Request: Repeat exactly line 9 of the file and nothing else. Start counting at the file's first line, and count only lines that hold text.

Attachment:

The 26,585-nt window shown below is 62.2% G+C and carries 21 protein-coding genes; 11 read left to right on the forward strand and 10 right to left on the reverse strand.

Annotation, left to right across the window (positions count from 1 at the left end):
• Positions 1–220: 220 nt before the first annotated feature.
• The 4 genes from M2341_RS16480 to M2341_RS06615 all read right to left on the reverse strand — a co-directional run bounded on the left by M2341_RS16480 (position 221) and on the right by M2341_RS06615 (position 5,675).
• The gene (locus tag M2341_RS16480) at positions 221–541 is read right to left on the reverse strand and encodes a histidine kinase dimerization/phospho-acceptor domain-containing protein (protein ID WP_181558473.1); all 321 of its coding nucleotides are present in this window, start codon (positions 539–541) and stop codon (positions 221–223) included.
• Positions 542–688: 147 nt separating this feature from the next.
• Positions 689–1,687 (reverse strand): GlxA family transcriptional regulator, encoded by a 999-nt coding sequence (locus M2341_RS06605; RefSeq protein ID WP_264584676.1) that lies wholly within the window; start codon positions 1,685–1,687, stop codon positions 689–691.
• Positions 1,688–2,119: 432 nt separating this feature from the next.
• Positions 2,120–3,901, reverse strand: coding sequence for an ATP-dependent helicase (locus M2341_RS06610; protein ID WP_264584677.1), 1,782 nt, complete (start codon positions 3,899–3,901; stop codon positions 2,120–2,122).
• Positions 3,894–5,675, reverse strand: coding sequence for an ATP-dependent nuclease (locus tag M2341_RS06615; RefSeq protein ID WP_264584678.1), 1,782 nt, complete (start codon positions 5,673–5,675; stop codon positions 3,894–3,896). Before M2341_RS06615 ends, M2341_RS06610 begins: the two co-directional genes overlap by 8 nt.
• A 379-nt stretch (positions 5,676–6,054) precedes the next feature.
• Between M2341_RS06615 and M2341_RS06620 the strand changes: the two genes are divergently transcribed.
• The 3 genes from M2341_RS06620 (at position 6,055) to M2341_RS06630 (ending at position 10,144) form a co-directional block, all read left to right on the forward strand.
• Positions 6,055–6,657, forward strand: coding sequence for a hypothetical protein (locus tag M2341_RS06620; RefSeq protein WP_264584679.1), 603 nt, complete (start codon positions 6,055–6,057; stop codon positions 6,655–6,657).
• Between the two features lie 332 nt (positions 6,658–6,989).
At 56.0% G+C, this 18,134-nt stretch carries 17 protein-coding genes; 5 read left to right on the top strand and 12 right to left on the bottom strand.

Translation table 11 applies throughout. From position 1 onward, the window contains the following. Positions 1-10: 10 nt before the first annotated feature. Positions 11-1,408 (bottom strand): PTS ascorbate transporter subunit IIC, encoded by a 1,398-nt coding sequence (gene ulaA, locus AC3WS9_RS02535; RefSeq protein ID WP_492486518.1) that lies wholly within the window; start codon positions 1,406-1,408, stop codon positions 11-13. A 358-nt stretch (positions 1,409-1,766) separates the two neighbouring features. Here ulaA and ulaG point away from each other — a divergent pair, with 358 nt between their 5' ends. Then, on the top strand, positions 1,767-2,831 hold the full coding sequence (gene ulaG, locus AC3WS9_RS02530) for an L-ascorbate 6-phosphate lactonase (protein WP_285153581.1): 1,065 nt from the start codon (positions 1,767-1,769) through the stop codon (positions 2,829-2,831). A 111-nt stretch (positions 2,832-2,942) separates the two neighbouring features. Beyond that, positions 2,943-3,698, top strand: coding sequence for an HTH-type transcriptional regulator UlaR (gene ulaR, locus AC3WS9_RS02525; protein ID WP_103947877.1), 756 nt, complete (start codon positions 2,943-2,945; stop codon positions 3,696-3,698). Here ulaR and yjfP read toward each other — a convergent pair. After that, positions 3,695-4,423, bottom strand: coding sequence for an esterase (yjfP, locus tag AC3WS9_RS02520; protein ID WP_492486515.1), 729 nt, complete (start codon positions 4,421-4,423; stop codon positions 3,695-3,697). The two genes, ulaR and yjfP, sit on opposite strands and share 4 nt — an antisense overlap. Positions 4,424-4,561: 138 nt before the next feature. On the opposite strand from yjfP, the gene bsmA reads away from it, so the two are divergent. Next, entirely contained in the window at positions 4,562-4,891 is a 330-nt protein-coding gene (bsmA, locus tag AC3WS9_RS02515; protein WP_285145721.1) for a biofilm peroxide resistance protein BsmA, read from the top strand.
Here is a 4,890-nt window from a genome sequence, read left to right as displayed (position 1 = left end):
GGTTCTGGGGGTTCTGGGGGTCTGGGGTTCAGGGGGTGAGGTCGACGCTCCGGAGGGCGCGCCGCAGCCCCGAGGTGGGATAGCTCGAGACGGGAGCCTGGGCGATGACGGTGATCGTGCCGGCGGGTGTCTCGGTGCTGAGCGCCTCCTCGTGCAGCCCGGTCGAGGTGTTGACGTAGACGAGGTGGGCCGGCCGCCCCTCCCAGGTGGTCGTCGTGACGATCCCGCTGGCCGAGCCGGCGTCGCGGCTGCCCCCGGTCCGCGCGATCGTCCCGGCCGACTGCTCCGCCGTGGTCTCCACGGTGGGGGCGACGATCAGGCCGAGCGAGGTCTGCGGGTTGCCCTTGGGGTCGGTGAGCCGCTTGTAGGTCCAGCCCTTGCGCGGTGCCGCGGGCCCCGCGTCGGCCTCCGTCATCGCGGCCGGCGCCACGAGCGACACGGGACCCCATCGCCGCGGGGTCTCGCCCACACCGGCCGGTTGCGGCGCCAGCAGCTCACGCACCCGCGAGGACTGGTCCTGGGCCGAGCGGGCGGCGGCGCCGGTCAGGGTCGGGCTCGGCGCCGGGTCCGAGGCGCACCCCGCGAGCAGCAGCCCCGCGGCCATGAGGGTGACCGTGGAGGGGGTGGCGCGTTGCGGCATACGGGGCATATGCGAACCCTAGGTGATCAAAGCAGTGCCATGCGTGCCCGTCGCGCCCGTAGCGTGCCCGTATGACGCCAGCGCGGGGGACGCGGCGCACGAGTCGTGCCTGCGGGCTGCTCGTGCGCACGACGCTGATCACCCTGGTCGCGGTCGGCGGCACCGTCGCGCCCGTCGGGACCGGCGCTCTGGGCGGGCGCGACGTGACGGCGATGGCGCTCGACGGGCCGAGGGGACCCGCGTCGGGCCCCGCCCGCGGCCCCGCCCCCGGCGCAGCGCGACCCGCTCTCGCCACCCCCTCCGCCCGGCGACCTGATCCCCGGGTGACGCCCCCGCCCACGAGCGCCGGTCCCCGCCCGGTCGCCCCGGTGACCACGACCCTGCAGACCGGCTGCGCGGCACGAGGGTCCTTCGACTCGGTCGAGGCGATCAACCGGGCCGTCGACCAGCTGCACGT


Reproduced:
• Positions 2,120–3,901, reverse strand: coding sequence for an ATP-dependent helicase (locus M2341_RS06610; protein ID WP_264584677.1), 1,782 nt, complete (start codon positions 3,899–3,901; stop codon positions 2,120–2,122).